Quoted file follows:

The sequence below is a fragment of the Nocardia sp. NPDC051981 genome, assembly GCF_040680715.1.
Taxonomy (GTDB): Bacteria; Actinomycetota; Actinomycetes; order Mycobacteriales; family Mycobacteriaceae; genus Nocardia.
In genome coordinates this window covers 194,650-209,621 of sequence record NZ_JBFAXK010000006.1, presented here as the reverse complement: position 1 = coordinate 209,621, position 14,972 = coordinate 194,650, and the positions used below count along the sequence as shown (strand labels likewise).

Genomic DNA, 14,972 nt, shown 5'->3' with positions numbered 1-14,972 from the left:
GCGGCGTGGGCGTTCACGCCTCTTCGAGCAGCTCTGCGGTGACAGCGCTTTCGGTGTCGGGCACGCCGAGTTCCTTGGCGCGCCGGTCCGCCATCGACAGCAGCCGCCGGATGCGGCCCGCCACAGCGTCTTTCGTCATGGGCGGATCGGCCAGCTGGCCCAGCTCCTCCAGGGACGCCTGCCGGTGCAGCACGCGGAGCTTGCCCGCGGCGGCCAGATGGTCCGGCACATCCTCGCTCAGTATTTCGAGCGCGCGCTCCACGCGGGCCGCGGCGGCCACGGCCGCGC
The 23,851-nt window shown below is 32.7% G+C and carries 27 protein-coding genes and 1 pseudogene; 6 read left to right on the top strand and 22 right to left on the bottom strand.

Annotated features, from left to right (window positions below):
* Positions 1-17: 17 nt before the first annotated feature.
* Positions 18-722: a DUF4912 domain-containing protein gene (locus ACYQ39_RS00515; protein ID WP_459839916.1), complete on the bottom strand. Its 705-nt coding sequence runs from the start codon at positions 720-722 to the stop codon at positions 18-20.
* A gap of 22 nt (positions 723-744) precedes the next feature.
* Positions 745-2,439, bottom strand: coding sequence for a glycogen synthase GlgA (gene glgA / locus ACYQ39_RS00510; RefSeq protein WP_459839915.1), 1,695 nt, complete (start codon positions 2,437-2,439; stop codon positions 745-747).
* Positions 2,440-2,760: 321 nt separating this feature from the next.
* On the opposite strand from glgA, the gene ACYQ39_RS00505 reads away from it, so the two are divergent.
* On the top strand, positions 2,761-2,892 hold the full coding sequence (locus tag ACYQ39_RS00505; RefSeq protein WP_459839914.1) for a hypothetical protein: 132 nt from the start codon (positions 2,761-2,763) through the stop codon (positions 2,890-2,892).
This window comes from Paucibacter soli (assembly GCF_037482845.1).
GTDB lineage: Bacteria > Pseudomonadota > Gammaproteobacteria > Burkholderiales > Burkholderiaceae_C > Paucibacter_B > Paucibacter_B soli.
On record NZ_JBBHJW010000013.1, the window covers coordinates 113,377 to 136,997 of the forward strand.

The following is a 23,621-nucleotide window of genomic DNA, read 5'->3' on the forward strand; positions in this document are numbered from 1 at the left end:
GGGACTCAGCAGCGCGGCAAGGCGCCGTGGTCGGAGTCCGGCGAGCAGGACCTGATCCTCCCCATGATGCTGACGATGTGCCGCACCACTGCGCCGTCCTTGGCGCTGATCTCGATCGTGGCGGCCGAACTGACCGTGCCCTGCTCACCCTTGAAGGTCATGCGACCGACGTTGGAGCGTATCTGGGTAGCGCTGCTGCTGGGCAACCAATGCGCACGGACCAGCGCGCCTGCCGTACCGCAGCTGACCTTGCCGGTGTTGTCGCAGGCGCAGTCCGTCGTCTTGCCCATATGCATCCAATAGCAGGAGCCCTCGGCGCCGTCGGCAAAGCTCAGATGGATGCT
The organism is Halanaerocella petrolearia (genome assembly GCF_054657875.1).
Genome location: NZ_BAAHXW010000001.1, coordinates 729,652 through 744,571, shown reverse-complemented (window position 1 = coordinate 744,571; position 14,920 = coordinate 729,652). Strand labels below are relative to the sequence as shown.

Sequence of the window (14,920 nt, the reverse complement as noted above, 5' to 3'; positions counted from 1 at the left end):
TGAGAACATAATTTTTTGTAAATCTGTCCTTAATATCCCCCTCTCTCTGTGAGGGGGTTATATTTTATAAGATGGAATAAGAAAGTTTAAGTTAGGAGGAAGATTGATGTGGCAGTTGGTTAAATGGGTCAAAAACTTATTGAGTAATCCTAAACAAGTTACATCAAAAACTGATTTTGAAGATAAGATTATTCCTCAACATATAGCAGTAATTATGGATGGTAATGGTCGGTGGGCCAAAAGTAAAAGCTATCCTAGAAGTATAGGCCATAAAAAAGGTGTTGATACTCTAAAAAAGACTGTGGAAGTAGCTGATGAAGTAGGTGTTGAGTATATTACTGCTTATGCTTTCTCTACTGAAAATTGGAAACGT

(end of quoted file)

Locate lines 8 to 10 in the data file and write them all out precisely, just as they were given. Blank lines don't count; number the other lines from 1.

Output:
* Positions 1-17: 17 nt before the first annotated feature.
* Positions 18-722: a DUF4912 domain-containing protein gene (locus ACYQ39_RS00515; protein ID WP_459839916.1), complete on the bottom strand. Its 705-nt coding sequence runs from the start codon at positions 720-722 to the stop codon at positions 18-20.
* A gap of 22 nt (positions 723-744) precedes the next feature.